Sept. 17, 2020 – The City of Brampton has adopted the International Holocaust Remembrance Alliance’s (IHRA) definition of antisemitism.
Brampton Mayor Patrick Brown announced on Sept. 17 the city had decided to adopt the IHRA definition in response to a motion brought forward by the Centre for Israel and Jewish Affairs (CIJA) and Rabbi Michal Shekel of Congregation Har Tikvah of Brampton.
Brampton became the 10th city in Ontario to formally adopt the IHRA definition, “demonstrating strong support in the fight against antisemitism across the province,” stated Barbara Bank, chair of CIJA GTA.
In August, CIJA met with Brown to discuss the importance of the definition as a tool to identify antisemitism. “We appreciate the swift action taken by Mayor Brown and Brampton councillors, with the support of the local Jewish community,” said Bank.
By adopting the IHRA definition, Brampton “is sending a clear message to its residents that it is taking real action in the fight against antisemitism and hate,” said Friends of Simon Wiesenthal Centre President and CEO Michael Levitt. “As the Jewish community remains the most targeted group when it comes to hate crimes across the country, it’s imperative for all levels of government to take steps to address and combat antisemitism, including adopting the IHRA definition.”
Brown tweeted that his city endorsed the definition “as part of pledge to combat bigotry and hatred.”
The City of Barrie is one step closer to adopting the definition, after being urged to abandon the idea by its foes, who feel it would stifle criticism of Israel. Click here for more information.
Another racist has been unmasked in the Canadian military, this time in the army.
Army commander Lieutenant-General Wayne Eyre has promised that Canadian Ranger Erik Myggland will be out of the armed forces “within weeks.”
According to a recent CBC report, Myggland has a history of involvement with the white supremacist group Soldiers of Odin.
The army’s commitment to rid itself of another racist in uniform was welcomed by Canadian Friends of the Simon Wiesenthal Centre.
“We support and appreciate this decision by the Canadian Army to finally remove an individual involved in far-right activity and hateful conduct from its ranks, a decision that sends a message that those who are involved in hate groups and activity are not welcome in the military,” FSWC president and CEO Michael Levitt said in a news release.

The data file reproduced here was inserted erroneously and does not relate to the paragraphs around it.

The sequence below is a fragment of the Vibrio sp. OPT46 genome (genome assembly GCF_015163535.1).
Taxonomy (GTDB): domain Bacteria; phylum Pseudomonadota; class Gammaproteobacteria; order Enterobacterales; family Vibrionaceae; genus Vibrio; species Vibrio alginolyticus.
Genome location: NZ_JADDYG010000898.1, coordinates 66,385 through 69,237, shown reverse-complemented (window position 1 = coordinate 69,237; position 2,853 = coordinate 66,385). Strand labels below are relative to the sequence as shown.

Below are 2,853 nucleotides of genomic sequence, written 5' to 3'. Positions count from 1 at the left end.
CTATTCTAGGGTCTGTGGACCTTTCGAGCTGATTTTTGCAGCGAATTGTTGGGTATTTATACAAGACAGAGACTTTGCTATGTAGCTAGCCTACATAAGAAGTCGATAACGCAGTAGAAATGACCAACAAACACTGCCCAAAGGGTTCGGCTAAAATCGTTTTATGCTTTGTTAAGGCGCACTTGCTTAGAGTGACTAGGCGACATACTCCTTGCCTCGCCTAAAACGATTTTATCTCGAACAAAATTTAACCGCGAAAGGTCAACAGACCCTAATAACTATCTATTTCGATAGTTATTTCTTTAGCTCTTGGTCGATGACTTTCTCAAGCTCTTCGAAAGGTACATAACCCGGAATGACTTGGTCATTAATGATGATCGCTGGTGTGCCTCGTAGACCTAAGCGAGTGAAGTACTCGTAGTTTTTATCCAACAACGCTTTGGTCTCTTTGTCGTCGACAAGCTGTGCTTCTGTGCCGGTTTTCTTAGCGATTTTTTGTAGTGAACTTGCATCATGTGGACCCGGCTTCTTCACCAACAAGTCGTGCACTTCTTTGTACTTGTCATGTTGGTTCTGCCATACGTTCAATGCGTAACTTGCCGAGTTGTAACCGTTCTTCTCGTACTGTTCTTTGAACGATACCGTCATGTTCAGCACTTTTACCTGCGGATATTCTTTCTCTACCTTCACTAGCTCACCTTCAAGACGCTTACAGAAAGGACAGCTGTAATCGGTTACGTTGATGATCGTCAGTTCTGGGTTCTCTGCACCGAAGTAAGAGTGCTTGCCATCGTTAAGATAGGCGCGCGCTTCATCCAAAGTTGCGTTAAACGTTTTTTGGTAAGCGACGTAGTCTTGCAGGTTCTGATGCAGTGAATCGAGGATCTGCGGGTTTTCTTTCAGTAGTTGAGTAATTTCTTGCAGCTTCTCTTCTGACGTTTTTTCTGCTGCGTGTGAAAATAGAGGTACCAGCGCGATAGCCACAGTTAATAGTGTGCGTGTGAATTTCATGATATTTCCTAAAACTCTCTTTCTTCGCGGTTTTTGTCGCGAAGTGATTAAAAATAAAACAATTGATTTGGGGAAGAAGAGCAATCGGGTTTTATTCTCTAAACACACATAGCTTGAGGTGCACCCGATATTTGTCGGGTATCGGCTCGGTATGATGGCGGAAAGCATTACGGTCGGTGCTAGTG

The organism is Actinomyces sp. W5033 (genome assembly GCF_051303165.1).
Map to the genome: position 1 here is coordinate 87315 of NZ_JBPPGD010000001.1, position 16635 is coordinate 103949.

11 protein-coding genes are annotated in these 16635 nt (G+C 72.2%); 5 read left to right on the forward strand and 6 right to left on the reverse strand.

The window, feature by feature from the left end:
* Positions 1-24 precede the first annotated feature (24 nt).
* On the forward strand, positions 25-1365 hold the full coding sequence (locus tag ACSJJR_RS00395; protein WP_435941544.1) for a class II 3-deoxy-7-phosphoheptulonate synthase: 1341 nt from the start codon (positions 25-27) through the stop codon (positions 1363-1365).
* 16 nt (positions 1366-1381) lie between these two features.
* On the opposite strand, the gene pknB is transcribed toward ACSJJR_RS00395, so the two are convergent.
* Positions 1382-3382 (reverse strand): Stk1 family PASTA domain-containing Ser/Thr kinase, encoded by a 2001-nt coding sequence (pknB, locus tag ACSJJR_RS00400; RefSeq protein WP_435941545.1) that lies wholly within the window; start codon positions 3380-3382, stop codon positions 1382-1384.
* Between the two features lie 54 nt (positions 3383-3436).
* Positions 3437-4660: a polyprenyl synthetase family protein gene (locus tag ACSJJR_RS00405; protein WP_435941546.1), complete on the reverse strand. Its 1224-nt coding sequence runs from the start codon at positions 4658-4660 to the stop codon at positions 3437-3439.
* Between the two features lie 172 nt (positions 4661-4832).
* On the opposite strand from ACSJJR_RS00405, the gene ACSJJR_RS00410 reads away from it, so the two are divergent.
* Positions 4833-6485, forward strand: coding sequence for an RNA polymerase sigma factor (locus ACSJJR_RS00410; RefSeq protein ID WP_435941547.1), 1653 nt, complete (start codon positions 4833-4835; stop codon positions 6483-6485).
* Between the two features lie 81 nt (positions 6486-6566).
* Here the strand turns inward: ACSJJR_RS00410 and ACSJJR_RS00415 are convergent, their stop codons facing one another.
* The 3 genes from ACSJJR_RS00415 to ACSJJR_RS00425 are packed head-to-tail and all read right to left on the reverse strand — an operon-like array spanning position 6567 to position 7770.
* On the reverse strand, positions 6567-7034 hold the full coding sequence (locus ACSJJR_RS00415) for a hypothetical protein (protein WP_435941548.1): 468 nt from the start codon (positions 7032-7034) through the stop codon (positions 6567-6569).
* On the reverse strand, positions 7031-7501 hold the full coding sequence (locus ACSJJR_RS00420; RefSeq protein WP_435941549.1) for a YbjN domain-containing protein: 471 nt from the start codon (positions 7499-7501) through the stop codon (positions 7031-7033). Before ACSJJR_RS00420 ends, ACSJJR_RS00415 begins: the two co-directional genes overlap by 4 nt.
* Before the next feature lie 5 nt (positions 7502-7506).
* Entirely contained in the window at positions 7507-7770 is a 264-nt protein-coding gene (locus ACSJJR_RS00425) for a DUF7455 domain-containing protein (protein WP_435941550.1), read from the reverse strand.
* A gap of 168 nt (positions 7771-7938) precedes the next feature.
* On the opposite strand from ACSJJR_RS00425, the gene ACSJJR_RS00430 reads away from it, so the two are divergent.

“We commend leaders in the Canadian Armed Forces, including Army and Navy commanders, as well as [Minister of National Defence Harjit] Sajjan for speaking out against extremism in the military and taking steps that show it will not be tolerated.”
The action against Myggland follows the revelation last year that a navy reservist in Calgary was a long-time supporter of the racist website Iron March, and once offered to arrange the sale of military grade weapons to another group.
Leading Seaman Boris Mihajlovic was suspended after that revelation but was reinstated in July after saying he had been rehabilitated and no longer held racist views.
That decision to reinstate him is being subjected to a “command level review” by navy commander Vice-Admiral Art McDonald.
The Myggland decision comes two weeks after FSWC leaders met with Sajjan, who promised to drive racists and white supremacists out of the Canadian Forces.
In a statement following that meeting Sajjan said there is “no place for hate in Canada, and membership in organizations that promote hate goes against everything that Canadians value, and what the Canadian Armed Forces stand for.”
Several courses of action have been suggested to military leaders. FSWC recommends a zero-tolerance policy and quick dismissal of any members found to be involved in extremist activity.
The Canadian Anti-Hate Network (of which CJR publisher Bernie Farber is chair) has urged restoring Section 13 of the federal Human Rights Code, which allowed individuals to pursue groups espousing hate speech.
The section was removed by the previous Conservative government, which said it restricted free expression.
Anti-hate activists have also urged Canadian law enforcement to make better use of Criminal Code provisions against hate speech.